On Tuesday 11 March, the South African Human Rights Commission (SAHRC) officially launched their 2014 report on water and sanitation. But the Department of Water Affairs has called the report “outdated, baseless and misleading”. Really? By Martha Sithole and Jacques van Heerden for GROUNDUP.
The SAHRC has investigated the status of water and sanitation services nationwide. The report reflects the data it has collected since 2009, including results of investigations by the Department of Monitoring and Evaluation, findings from nine provincial hearings between August 2012 and December 2012, and a National Conference held in March 2013.
The report “highlights systemic failures in governance and budgeting, particularly in the implementation of and spending on projects”. It was dedicated to Michael Komape, the 6-year-old who died in a pit toilet at school, as well as other people affected by the lack of services and those injured during service delivery protests. The Komape family attended the launch of the report and shared the story of their son’s death.
The SAHRC found that 1.4 million (11%) households have no sanitation services — most of these in the former homelands. A total of 3.8 million (26%) households lack adequate sanitation because existing toilet infrastructure has deteriorated. Municipalities do not have enough staff members to service their communities; 28% of municipal jobs are vacant. For example, 42% of municipalities do not have a registered engineer. 9% of municipalities are “in a state of crisis,” and 38% are on the verge of deteriorating to such a state.
Municipalities do not receive a budget dedicated to sanitation; instead they receive a lump sum for municipal infrastructure which also includes roads, water, and energy. So municipalities spent most of their money on water and the rest on sanitation. Priority in water supply is given to industries, mines, and agribusiness, while farm workers and poorer farmers often lack access to water. (See South Africa’s water wars.)
A total of R44.75 billion is required to provide water and sanitation to the unserved and for refurbishment of existing structures (according to 2011 prices). However, the 2014/2015 municipal infrastructure grant only allocates R14.68 billion, and the current budget only allocates R7.26 billion to water and sanitation.
The SAHRC stressed the urgent need to address existing backlogs. Pregs Govender, the lead commissioner on water and sanitation, officially presented the report to the Minister of Human Settlements, the Deputy Minister of Water Affairs, and the Chairperson of the Portfolio Committee of Human Settlements. Govender called on Parliament and civil society to realise these rights.
The key recommendations of the report are to:
However, on Wednesday 12 March, the Department of Water Affairs rejected the report, labelling it “outdated, baseless and misleading”. The media liaison officer for the Department, Themba Khumalo, said that the Department objected to the report firstly because “the hearings mentioned in the report were held in 2012, but we are in 2014 now.”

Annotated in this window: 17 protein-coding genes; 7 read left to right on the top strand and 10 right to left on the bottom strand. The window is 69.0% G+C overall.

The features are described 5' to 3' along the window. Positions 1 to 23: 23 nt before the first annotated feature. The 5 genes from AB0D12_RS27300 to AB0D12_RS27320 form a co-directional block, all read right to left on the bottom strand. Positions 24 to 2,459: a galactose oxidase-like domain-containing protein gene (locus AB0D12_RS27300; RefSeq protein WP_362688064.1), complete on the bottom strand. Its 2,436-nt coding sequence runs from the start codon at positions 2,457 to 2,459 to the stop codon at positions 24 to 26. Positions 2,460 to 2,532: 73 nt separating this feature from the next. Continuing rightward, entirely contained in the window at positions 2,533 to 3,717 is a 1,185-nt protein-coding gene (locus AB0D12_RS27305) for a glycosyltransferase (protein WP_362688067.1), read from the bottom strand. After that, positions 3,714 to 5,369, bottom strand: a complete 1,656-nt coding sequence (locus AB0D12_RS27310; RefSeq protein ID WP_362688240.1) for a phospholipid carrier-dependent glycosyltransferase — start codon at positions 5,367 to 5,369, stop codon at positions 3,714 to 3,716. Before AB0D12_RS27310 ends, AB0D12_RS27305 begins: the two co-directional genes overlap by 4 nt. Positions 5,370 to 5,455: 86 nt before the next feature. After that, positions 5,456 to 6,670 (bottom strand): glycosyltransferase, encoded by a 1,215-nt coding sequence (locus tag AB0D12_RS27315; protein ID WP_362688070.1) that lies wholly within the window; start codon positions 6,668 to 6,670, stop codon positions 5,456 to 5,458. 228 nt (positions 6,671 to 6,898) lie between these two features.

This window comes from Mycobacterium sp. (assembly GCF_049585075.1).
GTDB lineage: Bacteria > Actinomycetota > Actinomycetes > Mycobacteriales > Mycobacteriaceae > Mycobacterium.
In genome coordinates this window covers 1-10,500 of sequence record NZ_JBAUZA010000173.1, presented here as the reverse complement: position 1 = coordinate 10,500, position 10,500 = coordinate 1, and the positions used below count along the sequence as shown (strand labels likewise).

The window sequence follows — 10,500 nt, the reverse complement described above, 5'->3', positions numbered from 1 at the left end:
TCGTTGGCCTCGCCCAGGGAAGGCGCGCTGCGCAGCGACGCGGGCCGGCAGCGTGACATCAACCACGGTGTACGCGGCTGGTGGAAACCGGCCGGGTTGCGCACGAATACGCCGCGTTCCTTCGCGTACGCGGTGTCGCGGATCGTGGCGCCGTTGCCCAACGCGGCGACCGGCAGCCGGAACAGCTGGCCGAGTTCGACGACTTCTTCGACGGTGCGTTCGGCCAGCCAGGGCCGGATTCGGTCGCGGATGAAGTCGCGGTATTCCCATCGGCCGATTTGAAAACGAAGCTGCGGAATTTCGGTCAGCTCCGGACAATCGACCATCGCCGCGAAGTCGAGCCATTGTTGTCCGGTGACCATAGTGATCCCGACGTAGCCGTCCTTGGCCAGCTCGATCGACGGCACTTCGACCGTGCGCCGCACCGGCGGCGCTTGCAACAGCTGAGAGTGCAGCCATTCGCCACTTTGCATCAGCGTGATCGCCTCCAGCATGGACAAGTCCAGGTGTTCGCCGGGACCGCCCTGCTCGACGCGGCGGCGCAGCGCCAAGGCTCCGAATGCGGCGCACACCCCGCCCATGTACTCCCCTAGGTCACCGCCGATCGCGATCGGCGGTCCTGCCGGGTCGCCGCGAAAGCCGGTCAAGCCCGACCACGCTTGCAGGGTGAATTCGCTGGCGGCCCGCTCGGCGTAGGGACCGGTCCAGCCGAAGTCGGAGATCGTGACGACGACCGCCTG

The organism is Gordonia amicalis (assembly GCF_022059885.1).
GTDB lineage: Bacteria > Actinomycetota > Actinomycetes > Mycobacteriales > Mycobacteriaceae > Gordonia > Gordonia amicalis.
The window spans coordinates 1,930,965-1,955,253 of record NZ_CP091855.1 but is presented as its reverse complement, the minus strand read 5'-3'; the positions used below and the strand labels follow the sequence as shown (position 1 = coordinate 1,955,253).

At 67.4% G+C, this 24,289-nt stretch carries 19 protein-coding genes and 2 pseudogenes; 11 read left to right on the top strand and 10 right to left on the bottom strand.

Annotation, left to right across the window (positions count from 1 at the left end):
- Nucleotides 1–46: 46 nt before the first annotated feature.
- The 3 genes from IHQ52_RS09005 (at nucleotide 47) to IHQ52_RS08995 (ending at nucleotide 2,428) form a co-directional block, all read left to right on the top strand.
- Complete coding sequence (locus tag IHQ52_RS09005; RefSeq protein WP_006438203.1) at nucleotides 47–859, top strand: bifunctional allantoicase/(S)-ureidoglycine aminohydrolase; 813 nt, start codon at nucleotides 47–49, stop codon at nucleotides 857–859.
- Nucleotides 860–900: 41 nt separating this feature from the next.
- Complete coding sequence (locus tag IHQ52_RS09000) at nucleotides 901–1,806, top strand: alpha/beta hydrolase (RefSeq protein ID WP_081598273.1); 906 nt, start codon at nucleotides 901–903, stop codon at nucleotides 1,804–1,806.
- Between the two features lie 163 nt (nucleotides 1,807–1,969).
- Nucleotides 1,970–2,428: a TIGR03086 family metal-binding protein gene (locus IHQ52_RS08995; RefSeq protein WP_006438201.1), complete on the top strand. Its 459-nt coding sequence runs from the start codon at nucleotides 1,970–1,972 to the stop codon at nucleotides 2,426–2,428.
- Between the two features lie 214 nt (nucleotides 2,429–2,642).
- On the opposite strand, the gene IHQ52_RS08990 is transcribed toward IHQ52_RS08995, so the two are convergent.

The Department also criticised the report because it focused on areas with poor access to services. “The SAHRC held public hearings only in areas that experienced water challenges, but never bothered to consult with people who had benefited. The report says there are challenges in all nine provinces, but there are successes as well.”
Khumalo said that the report did not reflect presentations the Acting Director-General for Water Affairs, Trevor Balzer, made to the SAHRC in 2013. He said that most of the challenges regarding sanitation should be directed towards the Department of Human Settlements, as the provision of sanitation had been part of their portfolio since 2009.
Pierre de Vos, an expert in constitutional law, said that although it is a grey area, the Department’s response raises difficult questions. Like the office of the Public Protector, the SAHRC was established in terms of Chapter 9 of the South African Constitution and is therefore called a Chapter 9 institution.
De Vos says, “Where a government department acts in a manner that attacks the credibility of such institutions or fails to take their advice seriously for no good reason, the department may be in breach of the Constitution. The department is not legally obliged to implement all recommendations of the HRC and it is not prohibited from criticising a specific finding or recommendation, but the scurrilous attack comes close to undermining the HRC, which would be problematic. If a report of HRC is far-fetched or wrong a department could approach a court to have it reviewed and set aside. But the HRC and departments are supposed to work hand in hand to address problems.”
“At best the department’s response illustrates a complete unwillingness to confront any problems demonstrated by the report,” said De Vos. DM
Photo: A man looks at acidic water flowing from the old mines in Riverlea, south of Johannesburg, February 8, 2011. REUTERS/Siphiwe Sibeko
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